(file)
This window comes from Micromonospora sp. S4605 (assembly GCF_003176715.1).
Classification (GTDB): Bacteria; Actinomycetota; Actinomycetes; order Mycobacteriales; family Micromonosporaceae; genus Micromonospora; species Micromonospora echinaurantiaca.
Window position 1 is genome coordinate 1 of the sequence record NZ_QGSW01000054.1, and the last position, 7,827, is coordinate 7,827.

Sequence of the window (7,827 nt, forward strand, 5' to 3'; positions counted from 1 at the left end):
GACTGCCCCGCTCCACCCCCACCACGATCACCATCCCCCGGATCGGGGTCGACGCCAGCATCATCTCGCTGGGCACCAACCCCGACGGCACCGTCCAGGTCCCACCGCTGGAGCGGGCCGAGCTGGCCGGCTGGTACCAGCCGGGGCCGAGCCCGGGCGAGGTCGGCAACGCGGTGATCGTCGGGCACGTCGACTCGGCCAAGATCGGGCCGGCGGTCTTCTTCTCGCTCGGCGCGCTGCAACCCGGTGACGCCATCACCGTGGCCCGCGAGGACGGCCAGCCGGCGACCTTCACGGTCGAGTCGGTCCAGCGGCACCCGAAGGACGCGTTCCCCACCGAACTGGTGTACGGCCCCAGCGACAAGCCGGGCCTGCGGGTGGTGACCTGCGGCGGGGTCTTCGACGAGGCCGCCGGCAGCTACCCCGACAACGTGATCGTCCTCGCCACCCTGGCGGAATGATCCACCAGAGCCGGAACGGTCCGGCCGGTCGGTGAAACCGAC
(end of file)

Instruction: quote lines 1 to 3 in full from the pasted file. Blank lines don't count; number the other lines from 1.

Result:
This window comes from Micromonospora sp. S4605 (assembly GCF_003176715.1).
Classification (GTDB): Bacteria; Actinomycetota; Actinomycetes; order Mycobacteriales; family Micromonosporaceae; genus Micromonospora; species Micromonospora echinaurantiaca.
Window position 1 is genome coordinate 1 of the sequence record NZ_QGSW01000054.1, and the last position, 7,827, is coordinate 7,827.